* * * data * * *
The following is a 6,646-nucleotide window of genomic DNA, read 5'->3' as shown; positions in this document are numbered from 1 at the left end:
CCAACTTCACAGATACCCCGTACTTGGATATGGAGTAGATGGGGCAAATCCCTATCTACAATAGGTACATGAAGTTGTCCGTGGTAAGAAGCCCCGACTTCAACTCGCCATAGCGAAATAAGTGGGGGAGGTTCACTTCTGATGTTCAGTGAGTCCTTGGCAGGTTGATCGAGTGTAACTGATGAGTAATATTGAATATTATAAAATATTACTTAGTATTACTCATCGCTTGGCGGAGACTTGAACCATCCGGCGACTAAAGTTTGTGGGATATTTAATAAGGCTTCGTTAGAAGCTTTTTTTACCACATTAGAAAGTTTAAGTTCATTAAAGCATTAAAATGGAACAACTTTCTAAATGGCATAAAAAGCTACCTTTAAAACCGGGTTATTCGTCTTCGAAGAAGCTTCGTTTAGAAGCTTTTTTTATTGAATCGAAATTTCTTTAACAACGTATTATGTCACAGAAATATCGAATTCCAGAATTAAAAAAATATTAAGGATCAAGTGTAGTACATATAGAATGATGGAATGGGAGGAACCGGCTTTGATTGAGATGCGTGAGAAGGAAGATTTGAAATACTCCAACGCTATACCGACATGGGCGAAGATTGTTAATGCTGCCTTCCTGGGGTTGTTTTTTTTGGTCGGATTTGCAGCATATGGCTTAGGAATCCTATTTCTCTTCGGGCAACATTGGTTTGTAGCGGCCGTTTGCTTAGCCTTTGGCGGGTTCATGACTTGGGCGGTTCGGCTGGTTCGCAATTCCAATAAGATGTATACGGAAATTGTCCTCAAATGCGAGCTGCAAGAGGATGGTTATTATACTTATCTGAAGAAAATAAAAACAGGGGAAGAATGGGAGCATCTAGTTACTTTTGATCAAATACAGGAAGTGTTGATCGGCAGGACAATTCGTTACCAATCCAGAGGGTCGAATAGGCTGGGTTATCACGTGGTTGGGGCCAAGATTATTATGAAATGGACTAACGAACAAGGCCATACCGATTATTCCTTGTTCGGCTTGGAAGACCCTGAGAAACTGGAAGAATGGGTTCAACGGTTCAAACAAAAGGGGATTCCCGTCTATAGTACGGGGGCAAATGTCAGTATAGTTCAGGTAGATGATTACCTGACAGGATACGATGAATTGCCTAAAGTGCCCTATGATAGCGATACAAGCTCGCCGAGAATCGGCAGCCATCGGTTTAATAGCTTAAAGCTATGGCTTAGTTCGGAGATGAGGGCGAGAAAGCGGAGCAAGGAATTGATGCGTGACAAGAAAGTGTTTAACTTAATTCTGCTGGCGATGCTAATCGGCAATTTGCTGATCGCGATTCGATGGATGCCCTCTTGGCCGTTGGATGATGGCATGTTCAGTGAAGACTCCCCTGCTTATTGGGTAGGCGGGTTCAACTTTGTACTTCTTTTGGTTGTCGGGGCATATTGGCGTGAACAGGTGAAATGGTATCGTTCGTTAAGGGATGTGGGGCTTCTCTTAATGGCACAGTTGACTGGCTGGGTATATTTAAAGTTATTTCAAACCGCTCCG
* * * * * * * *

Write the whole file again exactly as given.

The following is a 6,646-nucleotide window of genomic DNA, read 5'->3' as shown; positions in this document are numbered from 1 at the left end:
CCAACTTCACAGATACCCCGTACTTGGATATGGAGTAGATGGGGCAAATCCCTATCTACAATAGGTACATGAAGTTGTCCGTGGTAAGAAGCCCCGACTTCAACTCGCCATAGCGAAATAAGTGGGGGAGGTTCACTTCTGATGTTCAGTGAGTCCTTGGCAGGTTGATCGAGTGTAACTGATGAGTAATATTGAATATTATAAAATATTACTTAGTATTACTCATCGCTTGGCGGAGACTTGAACCATCCGGCGACTAAAGTTTGTGGGATATTTAATAAGGCTTCGTTAGAAGCTTTTTTTACCACATTAGAAAGTTTAAGTTCATTAAAGCATTAAAATGGAACAACTTTCTAAATGGCATAAAAAGCTACCTTTAAAACCGGGTTATTCGTCTTCGAAGAAGCTTCGTTTAGAAGCTTTTTTTATTGAATCGAAATTTCTTTAACAACGTATTATGTCACAGAAATATCGAATTCCAGAATTAAAAAAATATTAAGGATCAAGTGTAGTACATATAGAATGATGGAATGGGAGGAACCGGCTTTGATTGAGATGCGTGAGAAGGAAGATTTGAAATACTCCAACGCTATACCGACATGGGCGAAGATTGTTAATGCTGCCTTCCTGGGGTTGTTTTTTTTGGTCGGATTTGCAGCATATGGCTTAGGAATCCTATTTCTCTTCGGGCAACATTGGTTTGTAGCGGCCGTTTGCTTAGCCTTTGGCGGGTTCATGACTTGGGCGGTTCGGCTGGTTCGCAATTCCAATAAGATGTATACGGAAATTGTCCTCAAATGCGAGCTGCAAGAGGATGGTTATTATACTTATCTGAAGAAAATAAAAACAGGGGAAGAATGGGAGCATCTAGTTACTTTTGATCAAATACAGGAAGTGTTGATCGGCAGGACAATTCGTTACCAATCCAGAGGGTCGAATAGGCTGGGTTATCACGTGGTTGGGGCCAAGATTATTATGAAATGGACTAACGAACAAGGCCATACCGATTATTCCTTGTTCGGCTTGGAAGACCCTGAGAAACTGGAAGAATGGGTTCAACGGTTCAAACAAAAGGGGATTCCCGTCTATAGTACGGGGGCAAATGTCAGTATAGTTCAGGTAGATGATTACCTGACAGGATACGATGAATTGCCTAAAGTGCCCTATGATAGCGATACAAGCTCGCCGAGAATCGGCAGCCATCGGTTTAATAGCTTAAAGCTATGGCTTAGTTCGGAGATGAGGGCGAGAAAGCGGAGCAAGGAATTGATGCGTGACAAGAAAGTGTTTAACTTAATTCTGCTGGCGATGCTAATCGGCAATTTGCTGATCGCGATTCGATGGATGCCCTCTTGGCCGTTGGATGATGGCATGTTCAGTGAAGACTCCCCTGCTTATTGGGTAGGCGGGTTCAACTTTGTACTTCTTTTGGTTGTCGGGGCATATTGGCGTGAACAGGTGAAATGGTATCGTTCGTTAAGGGATGTGGGGCTTCTCTTAATGGCACAGTTGACTGGCTGGGTATATTTAAAGTTATTTCAAACCGCTCCG